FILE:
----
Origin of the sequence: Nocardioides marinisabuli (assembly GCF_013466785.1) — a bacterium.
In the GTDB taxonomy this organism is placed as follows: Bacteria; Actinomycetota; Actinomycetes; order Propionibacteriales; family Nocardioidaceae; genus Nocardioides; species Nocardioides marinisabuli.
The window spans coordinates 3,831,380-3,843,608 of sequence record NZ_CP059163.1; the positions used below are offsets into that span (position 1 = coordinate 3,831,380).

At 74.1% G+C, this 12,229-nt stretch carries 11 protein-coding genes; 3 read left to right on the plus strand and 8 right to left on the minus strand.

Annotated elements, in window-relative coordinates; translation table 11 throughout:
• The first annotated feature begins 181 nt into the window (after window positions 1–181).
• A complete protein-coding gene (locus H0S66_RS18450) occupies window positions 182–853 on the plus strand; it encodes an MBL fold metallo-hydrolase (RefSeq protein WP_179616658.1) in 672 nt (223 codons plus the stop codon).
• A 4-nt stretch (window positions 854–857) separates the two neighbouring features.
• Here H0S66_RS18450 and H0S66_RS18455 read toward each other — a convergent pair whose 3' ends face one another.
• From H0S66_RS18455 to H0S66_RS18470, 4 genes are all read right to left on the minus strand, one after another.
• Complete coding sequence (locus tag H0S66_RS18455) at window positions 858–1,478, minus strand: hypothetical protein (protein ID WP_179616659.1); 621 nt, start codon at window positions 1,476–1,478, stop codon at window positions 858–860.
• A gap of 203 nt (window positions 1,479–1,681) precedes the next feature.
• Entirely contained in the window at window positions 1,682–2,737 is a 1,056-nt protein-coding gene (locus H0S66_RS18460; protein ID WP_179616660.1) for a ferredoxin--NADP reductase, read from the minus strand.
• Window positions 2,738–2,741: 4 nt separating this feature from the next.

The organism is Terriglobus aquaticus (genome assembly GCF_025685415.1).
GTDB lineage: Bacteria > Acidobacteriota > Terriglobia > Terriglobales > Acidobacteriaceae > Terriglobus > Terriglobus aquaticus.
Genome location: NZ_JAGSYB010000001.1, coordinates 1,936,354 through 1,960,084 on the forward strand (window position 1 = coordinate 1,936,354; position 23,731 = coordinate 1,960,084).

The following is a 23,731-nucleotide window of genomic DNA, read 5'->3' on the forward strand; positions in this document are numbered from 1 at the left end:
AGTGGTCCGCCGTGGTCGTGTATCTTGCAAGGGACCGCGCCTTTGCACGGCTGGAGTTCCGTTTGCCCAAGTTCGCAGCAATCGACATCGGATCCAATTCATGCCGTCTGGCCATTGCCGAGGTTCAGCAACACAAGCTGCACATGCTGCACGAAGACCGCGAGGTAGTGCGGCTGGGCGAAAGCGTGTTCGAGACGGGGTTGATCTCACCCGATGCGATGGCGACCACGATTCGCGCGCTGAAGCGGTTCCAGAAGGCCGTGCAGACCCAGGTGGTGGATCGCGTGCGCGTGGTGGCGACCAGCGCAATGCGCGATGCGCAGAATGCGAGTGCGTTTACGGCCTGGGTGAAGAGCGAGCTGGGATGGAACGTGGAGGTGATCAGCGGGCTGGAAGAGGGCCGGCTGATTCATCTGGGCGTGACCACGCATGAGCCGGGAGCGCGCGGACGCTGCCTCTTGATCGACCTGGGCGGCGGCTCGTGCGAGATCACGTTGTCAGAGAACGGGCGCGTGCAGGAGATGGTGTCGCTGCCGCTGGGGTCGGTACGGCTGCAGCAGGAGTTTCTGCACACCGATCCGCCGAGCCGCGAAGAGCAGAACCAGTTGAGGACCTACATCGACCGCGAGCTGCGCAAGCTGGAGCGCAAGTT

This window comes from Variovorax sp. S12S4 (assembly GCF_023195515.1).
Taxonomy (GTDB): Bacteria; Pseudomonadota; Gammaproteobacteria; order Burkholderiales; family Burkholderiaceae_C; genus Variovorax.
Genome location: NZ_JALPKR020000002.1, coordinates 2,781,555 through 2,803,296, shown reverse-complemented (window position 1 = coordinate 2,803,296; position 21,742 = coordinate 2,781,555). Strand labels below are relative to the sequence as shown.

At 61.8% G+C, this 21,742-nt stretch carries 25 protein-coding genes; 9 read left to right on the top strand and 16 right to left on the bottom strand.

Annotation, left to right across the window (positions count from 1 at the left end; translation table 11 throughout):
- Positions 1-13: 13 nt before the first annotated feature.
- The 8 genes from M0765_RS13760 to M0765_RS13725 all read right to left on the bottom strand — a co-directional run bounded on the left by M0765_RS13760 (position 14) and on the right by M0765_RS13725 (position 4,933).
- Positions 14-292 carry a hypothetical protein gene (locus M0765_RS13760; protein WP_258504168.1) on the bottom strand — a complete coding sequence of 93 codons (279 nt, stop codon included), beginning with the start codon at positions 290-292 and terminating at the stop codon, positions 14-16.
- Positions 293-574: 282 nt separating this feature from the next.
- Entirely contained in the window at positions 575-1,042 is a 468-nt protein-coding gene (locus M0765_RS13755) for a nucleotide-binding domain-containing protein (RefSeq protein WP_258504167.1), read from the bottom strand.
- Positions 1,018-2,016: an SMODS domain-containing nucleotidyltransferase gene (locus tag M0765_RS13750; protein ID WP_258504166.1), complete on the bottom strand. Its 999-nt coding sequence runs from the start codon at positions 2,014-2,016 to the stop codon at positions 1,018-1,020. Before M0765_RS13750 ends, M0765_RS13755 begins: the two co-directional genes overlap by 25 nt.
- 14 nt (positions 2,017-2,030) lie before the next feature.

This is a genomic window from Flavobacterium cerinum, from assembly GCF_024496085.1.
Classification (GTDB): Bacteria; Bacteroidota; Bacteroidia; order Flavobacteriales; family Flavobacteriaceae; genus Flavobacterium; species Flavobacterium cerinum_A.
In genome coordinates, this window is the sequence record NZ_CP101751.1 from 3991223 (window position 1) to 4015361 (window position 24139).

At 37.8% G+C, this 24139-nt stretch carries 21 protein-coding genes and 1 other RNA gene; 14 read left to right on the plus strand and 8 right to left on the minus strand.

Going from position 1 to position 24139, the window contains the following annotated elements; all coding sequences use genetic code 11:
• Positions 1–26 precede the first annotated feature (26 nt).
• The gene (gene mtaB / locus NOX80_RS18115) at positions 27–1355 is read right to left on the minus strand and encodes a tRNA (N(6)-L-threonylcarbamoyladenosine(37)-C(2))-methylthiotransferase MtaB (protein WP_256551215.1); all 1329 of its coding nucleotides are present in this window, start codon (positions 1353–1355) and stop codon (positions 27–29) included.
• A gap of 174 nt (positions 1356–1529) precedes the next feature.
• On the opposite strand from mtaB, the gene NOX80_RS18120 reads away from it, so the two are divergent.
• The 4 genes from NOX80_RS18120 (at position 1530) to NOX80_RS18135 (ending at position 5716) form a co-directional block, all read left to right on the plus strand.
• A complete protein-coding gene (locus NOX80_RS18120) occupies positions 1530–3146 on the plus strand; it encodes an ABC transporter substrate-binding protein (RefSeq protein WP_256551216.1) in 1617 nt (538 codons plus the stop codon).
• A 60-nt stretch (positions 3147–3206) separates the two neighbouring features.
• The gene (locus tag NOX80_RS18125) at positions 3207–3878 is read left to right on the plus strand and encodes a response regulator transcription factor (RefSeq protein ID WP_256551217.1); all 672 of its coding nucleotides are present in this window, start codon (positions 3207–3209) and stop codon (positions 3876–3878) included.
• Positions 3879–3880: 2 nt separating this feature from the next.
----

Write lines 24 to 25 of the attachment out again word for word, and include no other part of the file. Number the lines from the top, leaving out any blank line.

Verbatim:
Annotation, left to right across the window (positions count from 1 at the left end; translation table 11 throughout):
- Positions 1-13: 13 nt before the first annotated feature.